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One of the world's best death bowlers is taken for runs at the death by India's batsmen. A renowned game-changer has struggled to change games against India. Why does it happen?
Abhishek Purohit in Kandy
August 2, 2012
Records show that no team plays Lasith Malinga better than India do. In 27 ODIs spread over eight years against India, Malinga averages nearly 43 for his 31 wickets, at an economy-rate of almost six an over. The trend has continued in this series, in which Malinga's five wickets in four games have cost 44 runs each and he has conceded 6.19 runs an over. Even in the third game, when he removed MS Dhoni and Rohit Sharma off successive deliveries, Malinga went for 60 in his ten overs. That kept another trend intact - Malinga has never taken more than two wickets in any game against India.
One of the world's best death bowlers is taken for runs at the death by India's batsmen. A renowned game-changer has struggled to change games against India. Why does it happen? Is it because of over-exposure, through the endless bilateral series India and Sri Lanka play, and the IPL? Is it because India's batsmen are strong on the leg side and are able to handle Malinga's inswinging, full deliveries better?
Virender Sehwag, earlier the series, said that it was due to India's batsmen getting used to Malinga, both through international matches and the IPL. Mahela Jayawardene agreed with Sehwag about the familiarity factor, but said international fixtures, and not the IPL, were more responsible. He pointed out that India had not played Ajantha Mendis a lot during the IPL, but had dealt with him very effectively. For the record, even before the IPL, Malinga's average against India was above 40, and he had an economy-rate of 5.73.
If only international matches are taken into account, even Australia and Pakistan have played 20 and 21 games against Malinga, to India's 27. His average drops from 42.77 against India to 35.73 against Pakistan, and is a creditable 25.02 against Australia. Even more revealingly, his economy-rate improves from 5.98 against India to 4.71 against Pakistan and 5.05 against Australia. So while India's familiarity with Malinga is a factor, it can't be the only reason for their success against him.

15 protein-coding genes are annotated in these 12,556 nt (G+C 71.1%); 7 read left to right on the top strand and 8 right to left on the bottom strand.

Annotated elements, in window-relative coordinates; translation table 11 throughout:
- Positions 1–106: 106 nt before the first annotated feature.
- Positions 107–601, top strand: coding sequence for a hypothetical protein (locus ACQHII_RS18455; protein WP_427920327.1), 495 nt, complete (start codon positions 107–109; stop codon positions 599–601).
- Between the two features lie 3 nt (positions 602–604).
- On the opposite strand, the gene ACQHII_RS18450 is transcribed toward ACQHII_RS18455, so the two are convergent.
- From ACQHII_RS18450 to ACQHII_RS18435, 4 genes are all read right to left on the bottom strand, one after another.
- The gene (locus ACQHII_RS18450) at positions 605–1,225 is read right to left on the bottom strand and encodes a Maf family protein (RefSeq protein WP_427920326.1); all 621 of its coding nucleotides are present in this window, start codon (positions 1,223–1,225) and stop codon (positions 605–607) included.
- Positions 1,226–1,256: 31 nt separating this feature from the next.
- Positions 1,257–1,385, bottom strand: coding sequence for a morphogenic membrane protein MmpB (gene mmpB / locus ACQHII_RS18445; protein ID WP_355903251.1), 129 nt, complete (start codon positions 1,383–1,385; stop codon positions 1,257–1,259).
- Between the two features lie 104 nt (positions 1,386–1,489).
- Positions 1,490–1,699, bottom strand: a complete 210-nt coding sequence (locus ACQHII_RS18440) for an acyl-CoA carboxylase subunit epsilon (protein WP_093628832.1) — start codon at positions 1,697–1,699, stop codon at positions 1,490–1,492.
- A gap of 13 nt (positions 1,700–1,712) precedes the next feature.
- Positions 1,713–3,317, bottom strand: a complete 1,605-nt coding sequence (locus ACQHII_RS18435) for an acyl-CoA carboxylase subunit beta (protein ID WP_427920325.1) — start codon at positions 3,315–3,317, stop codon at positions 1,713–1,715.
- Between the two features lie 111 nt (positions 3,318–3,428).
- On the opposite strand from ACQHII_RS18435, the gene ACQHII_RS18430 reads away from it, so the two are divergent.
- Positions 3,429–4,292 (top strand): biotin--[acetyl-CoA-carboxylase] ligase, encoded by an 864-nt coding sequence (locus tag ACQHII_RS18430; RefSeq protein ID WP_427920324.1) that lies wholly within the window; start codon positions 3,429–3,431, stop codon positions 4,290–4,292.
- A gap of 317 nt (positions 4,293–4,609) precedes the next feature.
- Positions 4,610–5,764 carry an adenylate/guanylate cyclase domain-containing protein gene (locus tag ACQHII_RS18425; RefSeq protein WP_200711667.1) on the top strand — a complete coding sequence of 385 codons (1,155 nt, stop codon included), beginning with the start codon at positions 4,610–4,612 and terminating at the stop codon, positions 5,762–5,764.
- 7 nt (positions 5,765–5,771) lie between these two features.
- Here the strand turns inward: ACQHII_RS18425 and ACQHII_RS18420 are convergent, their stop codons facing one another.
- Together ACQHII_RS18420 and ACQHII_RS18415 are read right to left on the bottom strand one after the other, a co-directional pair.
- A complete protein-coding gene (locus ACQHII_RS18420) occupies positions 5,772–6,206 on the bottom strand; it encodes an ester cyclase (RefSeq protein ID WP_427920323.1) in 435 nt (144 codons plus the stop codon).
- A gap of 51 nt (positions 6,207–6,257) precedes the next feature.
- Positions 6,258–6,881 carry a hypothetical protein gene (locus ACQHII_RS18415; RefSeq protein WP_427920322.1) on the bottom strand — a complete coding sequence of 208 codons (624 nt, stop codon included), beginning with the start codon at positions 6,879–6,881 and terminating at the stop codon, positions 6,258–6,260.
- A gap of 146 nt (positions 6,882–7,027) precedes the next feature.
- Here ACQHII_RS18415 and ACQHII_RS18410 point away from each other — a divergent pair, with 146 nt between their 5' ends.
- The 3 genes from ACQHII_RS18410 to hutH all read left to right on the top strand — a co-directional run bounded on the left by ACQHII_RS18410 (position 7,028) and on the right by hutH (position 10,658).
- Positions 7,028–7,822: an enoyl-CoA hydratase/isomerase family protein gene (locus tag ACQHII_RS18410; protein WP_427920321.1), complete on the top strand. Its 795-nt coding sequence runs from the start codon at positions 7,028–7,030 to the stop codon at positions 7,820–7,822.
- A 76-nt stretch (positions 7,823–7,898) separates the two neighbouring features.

Virat Kohli said after his match-winning century in the fourth game said that he was able to score off Malinga because he was strong on the leg side and the bowler's full length balls tended to arrive on the pads. MS Dhoni, who Jayawardene said plays Malinga very well, is also capable off his pads, and also has the helicopter-scythe that he plays through midwicket and wide mid-on.
What about the left-handers then? Suresh Raina said after the third game that he was watching Malinga's release closely and knew that the line to the left-hander would be outside the off stump. Jayawardene had two men posted at point and backward point to Raina against Malinga, indicating the possible line of attack. In the third ODI, in which India's left-hand batsmen - Raina, Gautam Gambhir and Irfan Pathan - all contributed, Malinga was taken for 39 runs through the off side by them, and only 17 on the leg, including a straightish six over long-on by Raina.
Another factor could be Malinga's preferred length. Given a choice between full and short or short of a good length, there is no guessing which length India's batsmen are more likely to score off. The full length becomes even more targetable in the sub-continent - which is where India and Sri Lanka meet most of the time - with the low bounce.
It has to be a combination of over-exposure, predictability of line and length, and the skills of the India batsmen. The mix has proved to be consistently successful against Malinga, who needs quite a few productive bursts to break the long-running trend. Can he produce one in the final ODI on Saturday?
Abhishek Purohit is an editorial assistant at ESPNcricinfoFeeds: Abhishek Purohit
© ESPN Sports Media Ltd.
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